The “tobaccofication” of the energy industry in recent years has led to less money flowing to the midstream sector as investors and the public increasingly focus ESG investments, Peter Bowden, global head of energy investment banking at Jefferies, told IHS Markit’s CERAWeek conference.
“It has become much more difficult to finance these projects,” Bowden said, referencing midstream projects. “In terms of equity capital the markets are severely depressed.”
From 2013 to 2015, average equity issuance per year for midstream was $25 billion, but in the three years through 2020, it averaged just $1 billion yearly, he added.
New oil and gas pipeline projects are a “huge leap”, Al Monaco, chief executive of Canada’s Enbridge Inc said at the conference, and companies are instead prioritising expansions, repurposing, and extensions of existing assets.
“The value of the pipe we have in the ground is increasing. We have not seen that reflected yet in equity prices but it’s got to get there because you simply cannot replicate (it),” Monaco said.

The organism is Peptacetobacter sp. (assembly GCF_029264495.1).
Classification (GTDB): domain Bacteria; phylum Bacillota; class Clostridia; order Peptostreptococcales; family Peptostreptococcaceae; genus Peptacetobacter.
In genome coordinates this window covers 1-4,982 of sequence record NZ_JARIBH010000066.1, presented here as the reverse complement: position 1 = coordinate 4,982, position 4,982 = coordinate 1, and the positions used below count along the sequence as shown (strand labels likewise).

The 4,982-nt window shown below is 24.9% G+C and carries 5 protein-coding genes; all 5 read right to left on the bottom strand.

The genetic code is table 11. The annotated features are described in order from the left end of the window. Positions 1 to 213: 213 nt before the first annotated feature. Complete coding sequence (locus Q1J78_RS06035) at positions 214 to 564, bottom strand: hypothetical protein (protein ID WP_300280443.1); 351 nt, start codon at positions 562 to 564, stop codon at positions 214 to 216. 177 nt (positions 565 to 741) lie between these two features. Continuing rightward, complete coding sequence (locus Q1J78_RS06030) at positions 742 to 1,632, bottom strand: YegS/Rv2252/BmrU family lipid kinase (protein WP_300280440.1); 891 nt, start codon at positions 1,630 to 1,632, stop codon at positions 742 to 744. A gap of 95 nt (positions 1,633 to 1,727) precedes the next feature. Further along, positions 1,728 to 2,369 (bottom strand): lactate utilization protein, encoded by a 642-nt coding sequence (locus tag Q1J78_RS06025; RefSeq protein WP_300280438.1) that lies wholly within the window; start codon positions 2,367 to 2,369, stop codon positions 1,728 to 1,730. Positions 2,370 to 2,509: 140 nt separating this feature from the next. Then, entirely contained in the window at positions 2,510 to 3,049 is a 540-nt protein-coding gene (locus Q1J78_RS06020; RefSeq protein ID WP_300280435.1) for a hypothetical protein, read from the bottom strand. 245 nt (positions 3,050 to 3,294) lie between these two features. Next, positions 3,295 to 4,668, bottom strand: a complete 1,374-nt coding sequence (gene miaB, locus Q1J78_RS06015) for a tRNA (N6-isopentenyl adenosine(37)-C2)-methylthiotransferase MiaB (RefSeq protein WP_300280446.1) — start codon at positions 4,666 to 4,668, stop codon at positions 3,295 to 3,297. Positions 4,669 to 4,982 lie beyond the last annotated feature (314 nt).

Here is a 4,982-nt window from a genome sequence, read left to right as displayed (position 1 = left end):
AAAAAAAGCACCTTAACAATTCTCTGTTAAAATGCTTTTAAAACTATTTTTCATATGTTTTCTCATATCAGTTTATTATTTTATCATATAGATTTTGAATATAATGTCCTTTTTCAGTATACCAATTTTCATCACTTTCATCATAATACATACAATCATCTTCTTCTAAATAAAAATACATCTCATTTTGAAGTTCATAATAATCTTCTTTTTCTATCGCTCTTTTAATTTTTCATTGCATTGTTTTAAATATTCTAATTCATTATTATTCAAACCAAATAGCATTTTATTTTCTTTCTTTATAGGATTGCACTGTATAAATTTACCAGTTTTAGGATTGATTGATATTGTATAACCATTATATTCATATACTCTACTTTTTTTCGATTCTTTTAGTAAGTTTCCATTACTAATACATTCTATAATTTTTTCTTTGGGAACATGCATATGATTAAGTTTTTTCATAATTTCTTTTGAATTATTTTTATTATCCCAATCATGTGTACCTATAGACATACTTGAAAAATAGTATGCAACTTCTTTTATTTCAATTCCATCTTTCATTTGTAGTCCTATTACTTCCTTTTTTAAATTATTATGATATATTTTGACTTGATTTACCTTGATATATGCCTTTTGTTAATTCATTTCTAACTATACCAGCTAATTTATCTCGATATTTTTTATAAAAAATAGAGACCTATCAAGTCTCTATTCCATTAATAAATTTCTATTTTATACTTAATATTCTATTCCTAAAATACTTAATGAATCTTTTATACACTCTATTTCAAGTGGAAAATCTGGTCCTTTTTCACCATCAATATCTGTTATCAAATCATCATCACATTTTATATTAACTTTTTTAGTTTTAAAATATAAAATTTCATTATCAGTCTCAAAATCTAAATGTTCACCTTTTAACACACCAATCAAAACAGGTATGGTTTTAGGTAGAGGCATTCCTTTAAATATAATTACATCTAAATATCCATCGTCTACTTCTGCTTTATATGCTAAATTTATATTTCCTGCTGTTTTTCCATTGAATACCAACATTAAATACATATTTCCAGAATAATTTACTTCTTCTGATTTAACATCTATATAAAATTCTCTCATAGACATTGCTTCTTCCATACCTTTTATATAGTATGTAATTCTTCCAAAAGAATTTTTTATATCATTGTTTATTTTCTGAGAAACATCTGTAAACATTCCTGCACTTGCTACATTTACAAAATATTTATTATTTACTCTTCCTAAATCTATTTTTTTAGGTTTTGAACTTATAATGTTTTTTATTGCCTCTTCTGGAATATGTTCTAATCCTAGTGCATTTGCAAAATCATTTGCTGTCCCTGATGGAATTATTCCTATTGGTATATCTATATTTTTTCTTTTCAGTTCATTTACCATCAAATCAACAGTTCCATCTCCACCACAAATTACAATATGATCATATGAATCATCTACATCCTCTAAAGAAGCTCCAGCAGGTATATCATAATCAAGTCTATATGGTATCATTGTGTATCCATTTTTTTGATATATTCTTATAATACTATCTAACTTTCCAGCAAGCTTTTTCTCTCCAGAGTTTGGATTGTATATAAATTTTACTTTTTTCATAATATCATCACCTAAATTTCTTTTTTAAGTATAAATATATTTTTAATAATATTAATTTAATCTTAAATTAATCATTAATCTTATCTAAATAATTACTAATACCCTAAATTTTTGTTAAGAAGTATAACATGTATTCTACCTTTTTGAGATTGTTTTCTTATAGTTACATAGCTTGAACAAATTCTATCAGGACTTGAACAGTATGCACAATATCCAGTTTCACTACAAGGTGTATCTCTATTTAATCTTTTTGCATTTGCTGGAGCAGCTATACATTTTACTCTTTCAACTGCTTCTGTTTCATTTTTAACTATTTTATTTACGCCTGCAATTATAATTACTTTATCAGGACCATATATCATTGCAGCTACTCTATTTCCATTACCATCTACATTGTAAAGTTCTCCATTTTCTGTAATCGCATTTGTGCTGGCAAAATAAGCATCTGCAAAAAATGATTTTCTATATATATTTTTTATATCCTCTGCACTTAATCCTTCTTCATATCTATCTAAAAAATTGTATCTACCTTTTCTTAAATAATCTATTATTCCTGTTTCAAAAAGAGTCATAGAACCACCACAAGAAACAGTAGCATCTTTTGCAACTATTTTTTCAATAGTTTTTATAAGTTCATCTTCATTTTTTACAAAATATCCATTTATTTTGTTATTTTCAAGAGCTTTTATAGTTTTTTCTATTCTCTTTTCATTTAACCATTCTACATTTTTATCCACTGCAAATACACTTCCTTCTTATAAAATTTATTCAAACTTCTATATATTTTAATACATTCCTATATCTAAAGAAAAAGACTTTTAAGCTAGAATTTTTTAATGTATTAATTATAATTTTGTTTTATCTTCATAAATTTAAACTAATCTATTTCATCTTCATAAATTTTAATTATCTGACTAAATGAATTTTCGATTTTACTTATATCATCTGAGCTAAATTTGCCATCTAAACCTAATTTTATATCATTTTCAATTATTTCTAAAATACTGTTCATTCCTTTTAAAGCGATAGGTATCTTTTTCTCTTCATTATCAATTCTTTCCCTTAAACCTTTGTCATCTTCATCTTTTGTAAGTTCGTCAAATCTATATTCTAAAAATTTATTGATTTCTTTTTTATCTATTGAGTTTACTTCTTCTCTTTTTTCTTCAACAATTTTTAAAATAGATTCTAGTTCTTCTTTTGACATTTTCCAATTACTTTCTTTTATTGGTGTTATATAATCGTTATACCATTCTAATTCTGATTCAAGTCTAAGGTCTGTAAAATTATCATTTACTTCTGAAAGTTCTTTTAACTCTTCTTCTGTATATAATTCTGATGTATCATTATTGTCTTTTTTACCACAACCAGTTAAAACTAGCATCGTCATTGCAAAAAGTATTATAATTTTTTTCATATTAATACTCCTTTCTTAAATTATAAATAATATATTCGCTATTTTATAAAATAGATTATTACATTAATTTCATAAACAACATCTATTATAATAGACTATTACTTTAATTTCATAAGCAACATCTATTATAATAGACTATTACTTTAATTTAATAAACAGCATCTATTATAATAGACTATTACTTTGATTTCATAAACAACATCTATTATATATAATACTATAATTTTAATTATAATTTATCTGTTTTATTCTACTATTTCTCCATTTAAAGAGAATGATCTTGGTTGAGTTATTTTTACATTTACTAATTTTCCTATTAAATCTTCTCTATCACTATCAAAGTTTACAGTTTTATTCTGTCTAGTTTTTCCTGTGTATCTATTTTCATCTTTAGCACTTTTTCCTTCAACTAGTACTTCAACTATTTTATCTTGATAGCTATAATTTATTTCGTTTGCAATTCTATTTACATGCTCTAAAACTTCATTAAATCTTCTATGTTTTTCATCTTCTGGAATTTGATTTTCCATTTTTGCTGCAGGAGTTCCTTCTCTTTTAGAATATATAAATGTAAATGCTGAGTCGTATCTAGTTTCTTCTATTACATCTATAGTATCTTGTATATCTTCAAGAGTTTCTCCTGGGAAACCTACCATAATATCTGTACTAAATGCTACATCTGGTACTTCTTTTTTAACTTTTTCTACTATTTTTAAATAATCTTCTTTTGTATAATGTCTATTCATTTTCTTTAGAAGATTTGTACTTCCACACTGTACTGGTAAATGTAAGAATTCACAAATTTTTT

Calgary-based Enbridge’s Line 3 replacement project, which will ship more oil sands crude from Alberta to the U.S. Midwest, has faced years of regulatory delays and legal challenges. Rival TC Energy’s Keystone XL oil pipeline was blocked earlier this year when U.S. President Joe Biden revoked its permit.
Alan Armstrong, CEO of Tulsa, Oklahoma-based, pipeline operator Williams Companies Inc, said natural gas infrastructure is also being impacted by the move away from fossil fuels, even though it should play a role in the energy transition. Natural gas is abundant in the United States and has lower carbon emissions than coal.
Both Armstrong and Monaco said existing infrastructure would be key in transporting renewable fuels and clean energy sources like hydrogen in future.